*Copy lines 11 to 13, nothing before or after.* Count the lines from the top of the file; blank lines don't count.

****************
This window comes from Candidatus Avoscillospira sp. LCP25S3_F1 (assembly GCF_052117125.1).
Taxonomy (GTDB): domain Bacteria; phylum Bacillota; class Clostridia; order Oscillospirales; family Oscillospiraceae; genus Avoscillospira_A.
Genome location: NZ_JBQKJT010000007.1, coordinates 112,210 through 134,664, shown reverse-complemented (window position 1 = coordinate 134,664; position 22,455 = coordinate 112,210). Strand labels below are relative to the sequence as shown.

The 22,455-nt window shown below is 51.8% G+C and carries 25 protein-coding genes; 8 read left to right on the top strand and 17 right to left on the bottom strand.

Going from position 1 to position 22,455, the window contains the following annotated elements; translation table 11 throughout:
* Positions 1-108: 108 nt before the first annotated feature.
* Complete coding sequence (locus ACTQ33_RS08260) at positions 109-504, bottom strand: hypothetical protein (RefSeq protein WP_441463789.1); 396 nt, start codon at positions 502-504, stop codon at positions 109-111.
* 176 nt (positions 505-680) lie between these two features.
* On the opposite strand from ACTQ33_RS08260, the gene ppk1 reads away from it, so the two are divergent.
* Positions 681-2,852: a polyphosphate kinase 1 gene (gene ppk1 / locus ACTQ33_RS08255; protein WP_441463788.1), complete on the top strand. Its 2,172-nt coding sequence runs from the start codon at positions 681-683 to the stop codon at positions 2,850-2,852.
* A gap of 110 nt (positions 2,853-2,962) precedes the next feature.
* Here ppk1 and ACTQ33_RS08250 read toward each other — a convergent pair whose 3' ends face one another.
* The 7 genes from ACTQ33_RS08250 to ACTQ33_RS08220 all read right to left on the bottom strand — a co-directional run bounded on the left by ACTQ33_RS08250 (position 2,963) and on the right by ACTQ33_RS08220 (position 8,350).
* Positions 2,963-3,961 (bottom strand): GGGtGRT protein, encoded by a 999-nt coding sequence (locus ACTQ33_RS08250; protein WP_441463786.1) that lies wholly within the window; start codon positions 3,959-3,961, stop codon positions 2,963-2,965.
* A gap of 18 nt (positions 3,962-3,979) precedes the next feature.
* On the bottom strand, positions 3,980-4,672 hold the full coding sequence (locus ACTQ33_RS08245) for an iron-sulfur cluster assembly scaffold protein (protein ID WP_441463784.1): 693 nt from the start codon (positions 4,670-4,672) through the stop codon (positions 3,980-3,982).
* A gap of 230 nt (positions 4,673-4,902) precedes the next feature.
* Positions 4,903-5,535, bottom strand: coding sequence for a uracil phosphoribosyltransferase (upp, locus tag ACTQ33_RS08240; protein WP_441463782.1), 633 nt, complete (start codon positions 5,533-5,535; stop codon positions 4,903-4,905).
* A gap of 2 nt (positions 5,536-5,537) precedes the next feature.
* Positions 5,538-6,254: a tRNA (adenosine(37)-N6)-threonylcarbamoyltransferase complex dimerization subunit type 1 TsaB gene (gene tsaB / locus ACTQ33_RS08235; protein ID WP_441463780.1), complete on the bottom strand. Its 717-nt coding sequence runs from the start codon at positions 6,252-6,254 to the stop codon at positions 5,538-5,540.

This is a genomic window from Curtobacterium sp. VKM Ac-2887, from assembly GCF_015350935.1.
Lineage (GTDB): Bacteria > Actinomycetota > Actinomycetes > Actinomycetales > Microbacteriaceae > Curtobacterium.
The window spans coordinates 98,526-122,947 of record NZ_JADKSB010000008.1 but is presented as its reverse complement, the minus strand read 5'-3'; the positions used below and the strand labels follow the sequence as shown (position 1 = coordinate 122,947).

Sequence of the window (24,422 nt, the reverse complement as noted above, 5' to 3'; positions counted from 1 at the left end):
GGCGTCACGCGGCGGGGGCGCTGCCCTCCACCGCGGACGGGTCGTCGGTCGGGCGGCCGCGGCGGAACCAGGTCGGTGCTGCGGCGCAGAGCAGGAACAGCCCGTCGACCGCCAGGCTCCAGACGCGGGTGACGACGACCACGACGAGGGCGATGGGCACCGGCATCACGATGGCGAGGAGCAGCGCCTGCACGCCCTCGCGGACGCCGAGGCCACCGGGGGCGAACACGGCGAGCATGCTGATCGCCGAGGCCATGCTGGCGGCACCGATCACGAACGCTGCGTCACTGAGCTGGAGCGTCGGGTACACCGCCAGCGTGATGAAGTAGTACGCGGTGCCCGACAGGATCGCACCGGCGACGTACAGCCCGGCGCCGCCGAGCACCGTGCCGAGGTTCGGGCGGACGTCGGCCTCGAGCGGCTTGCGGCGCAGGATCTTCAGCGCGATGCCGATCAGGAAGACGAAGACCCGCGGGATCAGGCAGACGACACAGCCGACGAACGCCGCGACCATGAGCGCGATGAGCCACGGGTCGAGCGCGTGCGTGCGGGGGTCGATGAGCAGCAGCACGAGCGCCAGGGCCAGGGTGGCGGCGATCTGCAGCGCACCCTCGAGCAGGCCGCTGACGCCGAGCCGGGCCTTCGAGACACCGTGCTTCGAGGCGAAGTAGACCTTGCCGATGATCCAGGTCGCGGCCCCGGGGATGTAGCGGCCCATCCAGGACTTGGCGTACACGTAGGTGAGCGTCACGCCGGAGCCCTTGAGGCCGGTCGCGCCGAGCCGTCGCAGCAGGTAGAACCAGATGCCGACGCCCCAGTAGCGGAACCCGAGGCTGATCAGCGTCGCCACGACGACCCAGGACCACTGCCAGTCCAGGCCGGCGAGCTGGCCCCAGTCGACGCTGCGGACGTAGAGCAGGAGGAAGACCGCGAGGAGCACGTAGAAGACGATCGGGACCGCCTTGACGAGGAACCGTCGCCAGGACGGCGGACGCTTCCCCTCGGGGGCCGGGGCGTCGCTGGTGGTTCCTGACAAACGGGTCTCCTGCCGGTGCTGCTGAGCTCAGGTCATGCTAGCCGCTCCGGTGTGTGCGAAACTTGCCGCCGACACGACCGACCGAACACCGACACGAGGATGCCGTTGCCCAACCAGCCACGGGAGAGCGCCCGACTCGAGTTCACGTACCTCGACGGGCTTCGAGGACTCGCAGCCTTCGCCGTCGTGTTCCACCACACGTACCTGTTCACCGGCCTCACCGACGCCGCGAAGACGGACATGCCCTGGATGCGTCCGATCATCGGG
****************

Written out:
* A gap of 110 nt (positions 2,853-2,962) precedes the next feature.
* Here ppk1 and ACTQ33_RS08250 read toward each other — a convergent pair whose 3' ends face one another.
* The 7 genes from ACTQ33_RS08250 to ACTQ33_RS08220 all read right to left on the bottom strand — a co-directional run bounded on the left by ACTQ33_RS08250 (position 2,963) and on the right by ACTQ33_RS08220 (position 8,350).